This is another source of contention I have with Warner Bros. While other studios go all out in the making of their menus, highly interactive with clips and sound effects, Warner Bros. does the exact opposite, to make it as bland as possible, and unfortunately this hasn’t changed much. Although the menu buttons are spruced up a bit to look like some kind of Harry Potter font, they are still horrible to navigate through and have no fluidity to them whatsoever.
This is why you’re paying to own this for the 3rd or 4th time. The video for the 4k disc is presented in 2160p Ultra High Definition 2.4:1. Right on the cover it reminds you of the benefits of 4k, “for brighter, deeper, more lifelike colors”, and what better world to show this off in than Harry Potter, where the wizarding world has in abundance. The 4k transfer is simply stunning, with all the promises on the cover kept.
Also included is the blu-ray version of the film, which is presented in 1080p High Definition 2.4:1.
The audio on the 4k disc is presented in DTS:X and sounds incredible. Levels are well balanced, with powerful utilization of all the surrounds. The Harry Potter films have always had an impressive score accompanying the films, and it sounds fantastic on this DTS:X track.
The blu-ray disc contains a DTS-HD Master Audio 5.1 track.
There aren’t any new special features created for this release, however, there is still an impressive list of special features here, which are included on both the blu-ray disc and a separate disc. These will include:
On the blu-ray disc:
This release features the In-Movie Experience, which honestly I find quite intrusive while watching the film, but thankfully you have the option to watch all these mini-featurettes by themselves, which takes a little over an hour to watch.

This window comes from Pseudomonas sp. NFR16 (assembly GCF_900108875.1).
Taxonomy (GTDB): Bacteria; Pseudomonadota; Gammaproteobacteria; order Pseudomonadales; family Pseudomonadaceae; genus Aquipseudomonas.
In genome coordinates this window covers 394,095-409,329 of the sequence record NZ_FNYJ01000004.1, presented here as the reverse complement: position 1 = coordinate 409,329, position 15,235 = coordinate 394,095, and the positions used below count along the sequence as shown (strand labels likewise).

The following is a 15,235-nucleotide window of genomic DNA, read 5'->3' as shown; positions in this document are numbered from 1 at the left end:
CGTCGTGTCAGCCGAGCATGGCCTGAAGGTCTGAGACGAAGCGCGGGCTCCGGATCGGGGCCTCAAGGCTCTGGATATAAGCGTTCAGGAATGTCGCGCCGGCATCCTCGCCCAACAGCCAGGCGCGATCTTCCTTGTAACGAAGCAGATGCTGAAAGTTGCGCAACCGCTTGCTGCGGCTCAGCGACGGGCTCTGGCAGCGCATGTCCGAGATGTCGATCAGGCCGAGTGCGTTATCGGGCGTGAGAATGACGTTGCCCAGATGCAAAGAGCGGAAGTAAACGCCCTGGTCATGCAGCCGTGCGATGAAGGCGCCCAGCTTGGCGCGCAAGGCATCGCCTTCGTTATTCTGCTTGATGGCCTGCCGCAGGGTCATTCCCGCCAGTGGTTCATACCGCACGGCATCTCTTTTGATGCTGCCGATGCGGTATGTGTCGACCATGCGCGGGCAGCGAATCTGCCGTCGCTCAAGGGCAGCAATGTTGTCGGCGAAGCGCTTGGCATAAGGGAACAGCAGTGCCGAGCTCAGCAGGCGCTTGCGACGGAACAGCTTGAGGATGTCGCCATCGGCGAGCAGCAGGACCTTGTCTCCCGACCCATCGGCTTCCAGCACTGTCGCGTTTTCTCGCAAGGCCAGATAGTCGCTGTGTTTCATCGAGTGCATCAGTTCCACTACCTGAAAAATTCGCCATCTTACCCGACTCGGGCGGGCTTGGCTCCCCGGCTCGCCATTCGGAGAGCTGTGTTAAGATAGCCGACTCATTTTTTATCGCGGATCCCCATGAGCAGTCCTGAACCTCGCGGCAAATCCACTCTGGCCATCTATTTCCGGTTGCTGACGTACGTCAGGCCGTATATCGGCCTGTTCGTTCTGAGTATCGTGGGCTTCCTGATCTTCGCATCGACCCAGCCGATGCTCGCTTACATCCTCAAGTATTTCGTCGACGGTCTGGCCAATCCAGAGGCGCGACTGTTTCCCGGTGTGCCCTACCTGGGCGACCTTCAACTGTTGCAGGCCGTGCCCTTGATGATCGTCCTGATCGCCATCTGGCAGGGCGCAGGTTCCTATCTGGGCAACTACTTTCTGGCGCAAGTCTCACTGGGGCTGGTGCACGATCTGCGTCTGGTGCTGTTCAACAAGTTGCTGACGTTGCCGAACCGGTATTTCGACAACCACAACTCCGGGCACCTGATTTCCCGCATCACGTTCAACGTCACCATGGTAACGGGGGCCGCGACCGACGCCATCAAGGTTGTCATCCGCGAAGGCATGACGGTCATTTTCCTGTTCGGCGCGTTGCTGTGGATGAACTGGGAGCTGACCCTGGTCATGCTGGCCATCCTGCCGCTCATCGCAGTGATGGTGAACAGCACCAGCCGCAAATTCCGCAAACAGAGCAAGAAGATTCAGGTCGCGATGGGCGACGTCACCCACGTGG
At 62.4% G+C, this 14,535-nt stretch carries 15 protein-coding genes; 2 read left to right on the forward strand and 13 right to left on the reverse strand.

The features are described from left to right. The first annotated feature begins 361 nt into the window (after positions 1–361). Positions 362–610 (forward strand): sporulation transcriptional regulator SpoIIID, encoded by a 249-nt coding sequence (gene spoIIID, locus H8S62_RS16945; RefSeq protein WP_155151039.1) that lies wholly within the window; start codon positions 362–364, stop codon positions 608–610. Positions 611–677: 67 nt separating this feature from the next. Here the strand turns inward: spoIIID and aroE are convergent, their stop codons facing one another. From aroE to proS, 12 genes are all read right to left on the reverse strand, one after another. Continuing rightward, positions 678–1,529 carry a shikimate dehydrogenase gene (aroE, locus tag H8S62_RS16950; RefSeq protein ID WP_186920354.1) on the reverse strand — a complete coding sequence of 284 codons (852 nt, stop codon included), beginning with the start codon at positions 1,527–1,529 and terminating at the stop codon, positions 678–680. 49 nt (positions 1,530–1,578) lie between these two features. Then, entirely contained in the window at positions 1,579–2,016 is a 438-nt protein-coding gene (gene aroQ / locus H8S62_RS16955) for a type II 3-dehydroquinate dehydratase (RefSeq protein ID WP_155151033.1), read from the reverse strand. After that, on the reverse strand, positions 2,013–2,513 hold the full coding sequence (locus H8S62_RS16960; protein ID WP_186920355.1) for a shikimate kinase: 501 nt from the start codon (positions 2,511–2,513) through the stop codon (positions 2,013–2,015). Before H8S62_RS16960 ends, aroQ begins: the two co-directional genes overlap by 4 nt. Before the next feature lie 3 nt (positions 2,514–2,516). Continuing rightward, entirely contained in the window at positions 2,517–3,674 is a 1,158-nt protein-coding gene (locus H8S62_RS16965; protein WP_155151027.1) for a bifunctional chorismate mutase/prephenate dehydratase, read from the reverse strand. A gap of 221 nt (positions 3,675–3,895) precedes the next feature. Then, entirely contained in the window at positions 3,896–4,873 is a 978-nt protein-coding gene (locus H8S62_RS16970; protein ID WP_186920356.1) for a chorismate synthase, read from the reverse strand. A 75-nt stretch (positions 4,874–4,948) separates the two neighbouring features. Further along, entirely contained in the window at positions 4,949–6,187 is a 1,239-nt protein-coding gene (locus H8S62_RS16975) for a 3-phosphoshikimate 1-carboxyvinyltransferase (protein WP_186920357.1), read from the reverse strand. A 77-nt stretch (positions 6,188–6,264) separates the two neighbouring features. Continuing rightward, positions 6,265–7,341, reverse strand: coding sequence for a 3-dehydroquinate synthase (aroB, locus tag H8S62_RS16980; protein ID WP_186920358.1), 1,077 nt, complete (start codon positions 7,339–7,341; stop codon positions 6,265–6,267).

- Dementors at Little Whining
- Grimmauld Place
- Tonk’s Face Transformation
- The Ministry of Magic Atrium
- Neville’s Cactus
- Rupert’s Giggle Fits
- The Paper Swallow
- Professor Umbridge
- Professor Umbridge’s Spies
- Professor Umbridge’s Office
- The Thestrals
- Hog’s Head Tavern
- The Room of Requirement Door
- The Room of Requirement
- The Inquisitorial Squad
- Harry and Cho Under the Mistletoe
- Azkaban Prison
- The Mirror Explosion
- The Weasley’s Fireworks Display
- The Explosion of Decrees
- The Centaurs of the Forbidden Forest
- The Centaurs Take Professor Umbridge
- The Thestral Flight
- The Hall of Prophecy
- The Choreography of Magic
- A Wizard’s Duel: Voldemort Vs. Dumbledore
On the stand alone special features disc you’ll see:
- Behind the Story
- Creating the World of Harry Potter Part 5: Evolution (57:16)
- Harry Potter and the Order of the Phoenix: Behind the Magic (46:46)
- Building the Magic: The Sets of Harry Potter (20:22)
- Harry Potter and the Order of the Phoenix: The Rebellion Begins (23:13)
- Harry Potter and the Order of the Phoenix: Fulfilling a Prophecy (13:02)
- Trailing Tonks (19:25)
- Harry Potter: The Magic of Editing
- Deleted Scenes
Although you aren’t going to see anything new in these releases, the stunning visual quality will make you feel like you are watching the film for the first time. Unfortunately, the first four films won’t be released until later in 2017, so if your plan was to watch them all in order, you will have to wait. Hopefully by then a box set of the 4k releases will be available as well, so if you can wait it out, I would, but owning the collection in 4k is a must.